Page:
Science of Pranayama divides respiration into three phases.

  • Puraka inhalation
  • Rechaka exhalation
  • Kumbhaka breath retention
  • Puraka and Rechaka are natural phases, which makes Kumbhaka Pranayama

Kumbhaka is then divided into three further phases of

  • Bahir or retention at the end of a breath
  • Antar, retaining the breath on an inhalation
  • Kevala Kumbhaka means holding the breath with no particular emphasis


  • During breath retention Oxygen intake is suspended and Carbon Dioxide is retained
  • It is the build-up of Carbon Dioxide that in the end forces the next breath. Carbon Dioxide is essential for good health, and withholding Co2 does have benefits, up to a point

Yoga tells us holding the breath will have benefits when performed with awareness and progressively.


Holding the breath creates a response called cerebral anoxia. The capillaries, where gas exchange takes place do not all work at the same time, so when the brain calls for more oxygen, the resting capillaries respond through cerebral vasodilation.


  • Cerebral vasodilation is the widening of the blood vessels, due to smooth muscle relaxing. The main function of vasodilation is to increase blood flow to a particular part of the body most in need
  • Cerebral vasodilation also reduces blood pressure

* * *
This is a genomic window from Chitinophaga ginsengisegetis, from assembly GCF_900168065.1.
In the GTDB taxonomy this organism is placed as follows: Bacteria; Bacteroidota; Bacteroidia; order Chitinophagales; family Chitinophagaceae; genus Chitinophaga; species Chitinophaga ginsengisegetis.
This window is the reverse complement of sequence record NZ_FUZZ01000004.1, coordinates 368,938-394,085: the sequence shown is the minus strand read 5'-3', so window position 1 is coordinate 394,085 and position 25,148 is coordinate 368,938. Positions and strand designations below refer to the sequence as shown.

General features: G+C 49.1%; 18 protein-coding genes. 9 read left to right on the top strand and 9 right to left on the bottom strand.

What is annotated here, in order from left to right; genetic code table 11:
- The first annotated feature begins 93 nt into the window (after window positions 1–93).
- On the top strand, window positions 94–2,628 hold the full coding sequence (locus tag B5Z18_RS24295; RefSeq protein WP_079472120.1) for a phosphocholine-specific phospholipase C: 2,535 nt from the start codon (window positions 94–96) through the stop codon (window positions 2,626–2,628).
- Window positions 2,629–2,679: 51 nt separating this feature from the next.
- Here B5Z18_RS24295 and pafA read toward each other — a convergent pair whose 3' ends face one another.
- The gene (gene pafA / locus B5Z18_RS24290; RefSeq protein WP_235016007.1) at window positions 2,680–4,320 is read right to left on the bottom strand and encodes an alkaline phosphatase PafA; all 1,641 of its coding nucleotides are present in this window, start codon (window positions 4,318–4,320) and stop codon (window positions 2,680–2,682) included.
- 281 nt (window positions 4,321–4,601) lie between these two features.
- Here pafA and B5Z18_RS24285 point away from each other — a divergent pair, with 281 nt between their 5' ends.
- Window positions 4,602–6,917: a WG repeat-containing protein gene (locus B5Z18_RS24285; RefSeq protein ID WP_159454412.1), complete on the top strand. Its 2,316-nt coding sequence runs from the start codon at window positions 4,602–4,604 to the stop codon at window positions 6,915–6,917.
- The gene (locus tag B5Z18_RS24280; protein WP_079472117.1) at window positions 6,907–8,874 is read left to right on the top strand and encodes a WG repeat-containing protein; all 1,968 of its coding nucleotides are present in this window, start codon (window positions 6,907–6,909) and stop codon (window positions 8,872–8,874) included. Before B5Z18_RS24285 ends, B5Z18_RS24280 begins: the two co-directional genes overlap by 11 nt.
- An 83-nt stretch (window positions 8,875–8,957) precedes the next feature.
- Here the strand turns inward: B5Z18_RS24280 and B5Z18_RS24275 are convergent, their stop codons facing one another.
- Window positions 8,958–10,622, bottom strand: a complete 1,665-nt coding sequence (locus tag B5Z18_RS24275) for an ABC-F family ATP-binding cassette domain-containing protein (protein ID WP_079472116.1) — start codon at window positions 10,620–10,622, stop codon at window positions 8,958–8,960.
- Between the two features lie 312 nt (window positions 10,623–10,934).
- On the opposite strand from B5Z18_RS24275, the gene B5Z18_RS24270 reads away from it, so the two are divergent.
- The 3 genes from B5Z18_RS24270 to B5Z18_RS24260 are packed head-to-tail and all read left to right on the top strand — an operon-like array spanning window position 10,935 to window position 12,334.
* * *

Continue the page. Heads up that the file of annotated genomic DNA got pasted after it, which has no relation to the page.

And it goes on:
• Fast rapid and shallow breathing will express too much Co2, which results in hyperventilation. Left untreated there is evidence this will cause long lasting damage
  • The brain requires Co2 for healthy functioning, and a lack of Co2 affects the nervous system putting the body on alert
  • The Sympathetic nervous system is triggered, the heart and respiratory rate increase preparing the body for action.


  • During the inhalation, the heart rate increases, while on the exhalation the heart rate decreases
  • This is called Respiratory sinus arrhythmia (RSA)
  • During the inhalation blood is diverted to the lungs, which causes less blood to be available to the rest of the body
  • The heart reacts by increasing heart rate, to compensate.


  • During the exhalation phase more blood is made available to the body, and the heart slows down
  • There is evidence that the inhalation phase is connected to the sympathetic nervous system
  • The exhalation is connected to the Parasympathetic nervous system   
  • As the parasympathetic nervous system triggers the rest and relax response, evidence suggests slowing down the exhalation has benefits    


Ujjayi can mean victorious which originates from the root ujji, meaning to conquer, or comes from the prefix “ud” with the addition of the root “ji” and means “to be victorious.

Ujjayi is conquered by relaxing the breath not forcing it as is so often how it is practiced. Ujjayi is an important pranayama and is relativity easy to practice.

Ujjayi is practiced by creating a slight constriction of the glottis.


    The glottis is an opening between the vocal folds in the larynx and is thought of as the primary valve between the lungs and the mouth.